Something predictable, but infuriating, happened at least week’s Cato conference on surveillance.
A bunch of spook lawyers did a panel, at which they considered the state of surveillance under Trump. Former White House Director of Privacy and Civil Liberties Tim Edgar asked whether adhering to basic norms, which he suggested would otherwise be an adequate on surveillance, works in a Trump Administration.
In response, former NSA General Counsel Matt Olsen provided an innocuous description of the things he had done to expand the dragnet.
I fought hard … in the last 10 [years] when I worked in national security, for increasing information sharing, breaking down barriers for sharing information, foreign-domestic, within domestic agencies, and for the modernization of FISA, so we could have a better approach to surveillance.
Then, Olsen admitted that he (who for three years after he left NSA headed up the National Counterterrorism Center managing a ton of analysts paid to imagine the unimaginable) did not imagine someone like Trump might come along.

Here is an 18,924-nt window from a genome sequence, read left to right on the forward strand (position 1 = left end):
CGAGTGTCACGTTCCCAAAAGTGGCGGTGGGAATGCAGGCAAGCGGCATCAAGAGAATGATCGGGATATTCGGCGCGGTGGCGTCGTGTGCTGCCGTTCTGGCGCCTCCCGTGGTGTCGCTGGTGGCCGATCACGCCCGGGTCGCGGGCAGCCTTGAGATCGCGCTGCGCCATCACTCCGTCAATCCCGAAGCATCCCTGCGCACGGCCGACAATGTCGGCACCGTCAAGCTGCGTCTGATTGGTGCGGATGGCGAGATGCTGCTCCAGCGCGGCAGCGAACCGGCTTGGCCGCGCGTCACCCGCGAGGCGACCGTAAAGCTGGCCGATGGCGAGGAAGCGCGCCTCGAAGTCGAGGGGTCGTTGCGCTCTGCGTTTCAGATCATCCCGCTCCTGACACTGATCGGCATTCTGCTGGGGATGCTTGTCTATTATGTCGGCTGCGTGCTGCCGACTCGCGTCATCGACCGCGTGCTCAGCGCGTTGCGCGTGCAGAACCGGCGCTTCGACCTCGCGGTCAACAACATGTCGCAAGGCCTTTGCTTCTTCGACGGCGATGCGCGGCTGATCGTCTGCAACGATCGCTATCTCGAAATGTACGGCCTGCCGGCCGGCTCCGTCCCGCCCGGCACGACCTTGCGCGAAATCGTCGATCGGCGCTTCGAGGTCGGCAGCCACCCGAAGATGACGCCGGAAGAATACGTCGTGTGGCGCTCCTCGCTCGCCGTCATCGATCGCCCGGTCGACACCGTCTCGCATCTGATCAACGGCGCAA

As I fought for these changes, I did not bargain on a President Trump. That was beyond my ability to imagine as a leader of the country in thinking about how these policies would actually be implemented by the Chief Executive.
It was beyond his ability [breathe, Marcy, breathe] to imagine someone who might abuse power to come along!!!
What makes Olsen’s comment even more infuriating that I called out Olsen’s problematic efforts to “modernize” FISA and sustain the phone dragnet even in spite of abuse in September, in arguing that Hillary could not, in fact, be supporting a balanced approach on intelligence if she planned on hiring him, as seemed likely.
Olsen was the DOJ lawyer who oversaw the Yahoo challenge to PRISM in 2007 and 2008. He did two things of note. First, he withheld information from the FISC until forced to turn it over, not even offering up details about how the government had completely restructured PRISM during the course of Yahoo’s challenge, and underplaying details of how US person metadata is used to select foreign targets. He’s also the guy who threatened Yahoo with $250,000 a day fines for appealing the FISC decision.